By Yulia Bezriadina
It can be hard to find a relatively cheap international destination to travel to in the wintertime. This becomes even harder if you're also looking for a place that is warm, exotic and not swarming with tourists.
Despite this, that's just what my boyfriend, Jason Cook, and I did as the world was supposedly coming to an end in December 2012. The Yucatan Peninsula of Mexico was our destination — home to gorgeous tropical vegetation, a rich culture and of course the spectacular Mayan ruins.
After flying into the Cancun airport, we traveled farther into the Yucatan to continue our journey. Our stay started off in the small town of Xcalacoop, a few miles from the Mayan pyramids that are in the better-known city of Chichen Itza. We elected to stay at a campsite in Xcalacoop to truly experience the surrounding landscape and culture.
For those feeling not quite as adventurous, hotels were readily available in the neighboring town of Piste for prices ranging from $60 to $100 a night. Our personal experience at the campsite was breathtaking: Waking up every morning to the sunrise in the Mexican jungle as the local roosters began to crow was an experience hard to put into proper words.
We quickly realized that if you are looking for adventure, the Yucatan is the place for it. We found the area to have an endless supply of what one could call attractions. The area is filled with cenotes, or natural sinkholes, filled with crystal clear blue waters that are formed when the ceilings of caves fall in. These natural treasures can be found all over the region, and we had multiple cenotes within walking distance of the towns we visited.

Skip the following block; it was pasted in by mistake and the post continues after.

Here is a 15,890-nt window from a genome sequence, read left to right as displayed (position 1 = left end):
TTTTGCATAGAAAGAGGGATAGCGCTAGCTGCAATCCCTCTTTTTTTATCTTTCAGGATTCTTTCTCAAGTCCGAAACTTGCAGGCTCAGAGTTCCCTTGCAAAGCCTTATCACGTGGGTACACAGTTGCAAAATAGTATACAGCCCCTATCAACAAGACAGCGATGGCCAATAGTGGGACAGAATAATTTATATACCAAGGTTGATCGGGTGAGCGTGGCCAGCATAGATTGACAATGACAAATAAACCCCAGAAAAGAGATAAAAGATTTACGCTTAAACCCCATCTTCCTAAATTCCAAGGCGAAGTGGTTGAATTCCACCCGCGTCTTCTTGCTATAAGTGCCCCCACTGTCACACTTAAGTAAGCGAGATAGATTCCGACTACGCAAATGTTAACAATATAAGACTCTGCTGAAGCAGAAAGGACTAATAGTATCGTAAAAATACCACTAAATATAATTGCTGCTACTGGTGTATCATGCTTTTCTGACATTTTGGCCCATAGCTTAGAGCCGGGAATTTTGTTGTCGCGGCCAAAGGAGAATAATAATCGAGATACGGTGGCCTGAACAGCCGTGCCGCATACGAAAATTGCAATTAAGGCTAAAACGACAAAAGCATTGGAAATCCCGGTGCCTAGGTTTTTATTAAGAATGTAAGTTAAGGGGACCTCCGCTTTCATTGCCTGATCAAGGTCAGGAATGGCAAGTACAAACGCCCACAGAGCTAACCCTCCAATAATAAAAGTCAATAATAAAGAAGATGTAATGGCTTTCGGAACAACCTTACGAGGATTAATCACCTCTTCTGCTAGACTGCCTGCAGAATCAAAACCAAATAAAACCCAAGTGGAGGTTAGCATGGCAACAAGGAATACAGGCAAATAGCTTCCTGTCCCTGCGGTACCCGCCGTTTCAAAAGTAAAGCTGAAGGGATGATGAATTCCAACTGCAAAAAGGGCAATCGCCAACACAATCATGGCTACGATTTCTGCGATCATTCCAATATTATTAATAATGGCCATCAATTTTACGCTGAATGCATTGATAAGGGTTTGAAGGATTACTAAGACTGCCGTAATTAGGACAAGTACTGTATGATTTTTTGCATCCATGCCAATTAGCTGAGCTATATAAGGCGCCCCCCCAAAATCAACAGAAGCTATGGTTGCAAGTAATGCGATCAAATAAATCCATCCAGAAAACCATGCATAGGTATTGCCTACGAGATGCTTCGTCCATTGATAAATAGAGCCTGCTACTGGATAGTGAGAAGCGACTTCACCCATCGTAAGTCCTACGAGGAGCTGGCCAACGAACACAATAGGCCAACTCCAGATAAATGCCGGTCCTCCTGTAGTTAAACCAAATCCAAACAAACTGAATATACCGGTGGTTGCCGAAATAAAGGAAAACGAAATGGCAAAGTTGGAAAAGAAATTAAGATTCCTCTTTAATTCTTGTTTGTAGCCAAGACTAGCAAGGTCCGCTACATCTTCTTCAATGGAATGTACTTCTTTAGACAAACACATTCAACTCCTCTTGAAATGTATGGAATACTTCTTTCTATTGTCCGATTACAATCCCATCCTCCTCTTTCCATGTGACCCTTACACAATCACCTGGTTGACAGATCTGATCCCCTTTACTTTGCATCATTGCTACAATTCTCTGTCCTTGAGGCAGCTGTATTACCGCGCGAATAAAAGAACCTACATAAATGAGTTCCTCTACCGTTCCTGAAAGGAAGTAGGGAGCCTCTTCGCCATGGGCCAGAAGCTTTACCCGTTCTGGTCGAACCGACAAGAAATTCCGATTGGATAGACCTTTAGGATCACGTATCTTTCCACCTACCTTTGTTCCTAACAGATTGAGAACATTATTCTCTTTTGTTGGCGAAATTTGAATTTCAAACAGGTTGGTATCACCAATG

Being at one of these wonders is special — water cascades from the sides of the cenotes as you swim in the clear blue waters, enjoying the beautiful sight of vines and bright blooming flowers all around you. The best part about going to one of these is the lack of a crowd: It feels like you have a slice of heaven all to yourself.
The small villages scattered throughout the Yucatan are equally exciting to explore, and the towns and various landmarks are all within walking distance of each other.
We spent one of our days in Mexico wandering one of the nearby towns. One can easily get lost waking through streets filled with delicious local torterillas and fruiterias, stray dogs and large families socializing outside. The locals are friendly and never hesitate to engage with you. A few words and phrases of Spanish can often help here, such as buenos dias (good day), el bano (the bathroom) and cerveza (beer).
After exploring the local towns, it never hurts to check out some of the nightlife in these areas as many bars have music and dancing going on all through the night.
Undeniably, one of the most spectacular places to visit in the Yucatan is the site of the ancient Mayan ruins at Chichen Itza. We found ourselves mesmerized by the structures there and the planning and organization it clearly took to build them.
Most temples and other structures that the Mayans built were made to be aligned with the sun and the stars, and each inch was carefully plotted out in accordance. We came across jaw-dropping temples, courts and pyramids all lined with local vendors selling handcrafted souvenirs such as blankets, chess sets and sombreros (don't forget to haggle with these guys!).
The Yucatan is like no place you have been to before. It has all the ingredients necessary for a perfect destination: tropical vegetation, ancient ruins, natural wonders, friendly locals and of course great tequila. Yet somehow, this place avoids all the pitfalls of a typical "perfect" getaway.
It's affordable, it's not cramped with tourists and it's relatively close by for an international destination. For us, the Yucatan was nothing short of magical.
Yulia Bezriadina of Champaign is a recent University of Illinois graduate who is working as an aide at Centennial High School. She was born in Russia but has lived in Champaign most of her life.